207 x 209.5cm
Diasec-mounted latex print back-mounted onto aluminium
Numbered on the reverse
We estimate that the earliest completion date for delivery will be three weeks from the date of purchase. Timing is dependent on COVID-19 restrictions and delays.
‘Jean de Dinteville and Georges de Selve’ (1533), also known as ‘The Ambassadors’, is one of the most
iconic paintings by Hans Holbein the Younger. The canvas displays not only the double portrait of the
two influential French ambassadors, but also a variety of painstakingly rendered objects alluding to
contemporary culture, spirituality and politics, as well as the famous skull anamorphosis. It is part of the
permanent collection at the National Gallery in London and was made into a series of prints by HENI
Editions in 2018.
‘The Ambassadors’ was produced at a time of social and religious disruption, caused in part by Henry
VIII’s break with Catholicism, and the contents of the painting reflect the intricacies of the climate. The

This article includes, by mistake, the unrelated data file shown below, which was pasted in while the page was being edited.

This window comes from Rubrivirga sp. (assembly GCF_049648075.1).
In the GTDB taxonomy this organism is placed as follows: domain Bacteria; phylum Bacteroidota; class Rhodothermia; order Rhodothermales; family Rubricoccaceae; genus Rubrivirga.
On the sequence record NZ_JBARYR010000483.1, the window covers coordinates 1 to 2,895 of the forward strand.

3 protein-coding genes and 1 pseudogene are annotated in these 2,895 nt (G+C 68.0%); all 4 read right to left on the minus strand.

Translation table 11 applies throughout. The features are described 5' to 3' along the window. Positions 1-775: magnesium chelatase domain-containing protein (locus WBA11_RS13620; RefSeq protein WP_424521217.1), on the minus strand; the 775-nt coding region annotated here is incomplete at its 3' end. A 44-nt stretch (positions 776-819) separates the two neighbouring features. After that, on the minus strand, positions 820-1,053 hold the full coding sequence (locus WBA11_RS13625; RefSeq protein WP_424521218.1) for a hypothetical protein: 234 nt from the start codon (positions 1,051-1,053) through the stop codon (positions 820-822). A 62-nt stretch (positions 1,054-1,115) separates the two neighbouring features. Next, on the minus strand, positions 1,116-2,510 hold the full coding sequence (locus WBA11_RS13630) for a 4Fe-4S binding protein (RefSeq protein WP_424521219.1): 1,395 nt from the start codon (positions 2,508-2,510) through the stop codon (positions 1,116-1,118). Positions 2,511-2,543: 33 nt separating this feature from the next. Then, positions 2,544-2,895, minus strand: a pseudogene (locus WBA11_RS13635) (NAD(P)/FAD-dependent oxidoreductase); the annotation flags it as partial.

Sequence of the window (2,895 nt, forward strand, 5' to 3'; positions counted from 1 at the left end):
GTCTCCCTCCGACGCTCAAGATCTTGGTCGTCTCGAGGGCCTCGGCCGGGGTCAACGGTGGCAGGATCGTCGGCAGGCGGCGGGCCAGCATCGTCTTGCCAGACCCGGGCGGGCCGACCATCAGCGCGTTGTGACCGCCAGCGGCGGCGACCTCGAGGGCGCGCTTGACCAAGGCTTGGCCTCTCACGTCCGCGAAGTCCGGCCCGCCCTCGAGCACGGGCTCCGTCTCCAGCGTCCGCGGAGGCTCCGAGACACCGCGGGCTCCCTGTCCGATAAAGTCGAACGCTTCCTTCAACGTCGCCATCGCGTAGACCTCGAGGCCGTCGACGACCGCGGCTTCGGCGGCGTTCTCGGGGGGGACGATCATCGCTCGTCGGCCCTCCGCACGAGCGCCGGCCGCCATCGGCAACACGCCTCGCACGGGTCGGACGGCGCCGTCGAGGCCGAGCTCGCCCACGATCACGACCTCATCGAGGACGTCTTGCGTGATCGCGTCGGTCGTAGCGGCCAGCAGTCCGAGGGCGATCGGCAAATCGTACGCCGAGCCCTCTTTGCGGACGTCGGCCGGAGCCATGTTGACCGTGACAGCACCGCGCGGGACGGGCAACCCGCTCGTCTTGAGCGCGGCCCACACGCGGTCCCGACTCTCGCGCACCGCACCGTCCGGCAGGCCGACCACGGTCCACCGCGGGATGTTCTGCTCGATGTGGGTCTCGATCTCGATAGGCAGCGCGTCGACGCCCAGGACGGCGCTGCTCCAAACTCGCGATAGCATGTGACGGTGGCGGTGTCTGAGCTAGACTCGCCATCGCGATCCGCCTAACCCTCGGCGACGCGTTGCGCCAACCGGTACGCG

French diplomats needed to tread carefully at the dangerous Tudor court and this commission was
perhaps intended to assert their intellectual identity. The musical instruments, objects related to
geographical knowledge, books and textiles that populate the canvas allude to the sitters’ social, cultural
and economic statuses. The soft, smooth quality of the ambassadors’ tunics and the rich furs of their
capes is also a testament to Holbein’s unparalleled painterly skills.
The distorted element on the ground, an elongated skull that can only be seen properly from the
bottom right corner of the canvas, is a rarely used optical effect called anamorphosis. Such inclusion was
possibly intended as a reminder of the sitters’ mortality in line with the painterly tradition of memento
mori. Its unique configuration has been interpreted as both a display of Holbein’s ability and a device to
encourage an active, embodied participation from viewers.
‘The Ambassadors’, with its hidden skull and meticulously detailed objects, continues to fascinate the
viewers. The painting is now synonymous with the Tudor court and, by extension, with the British early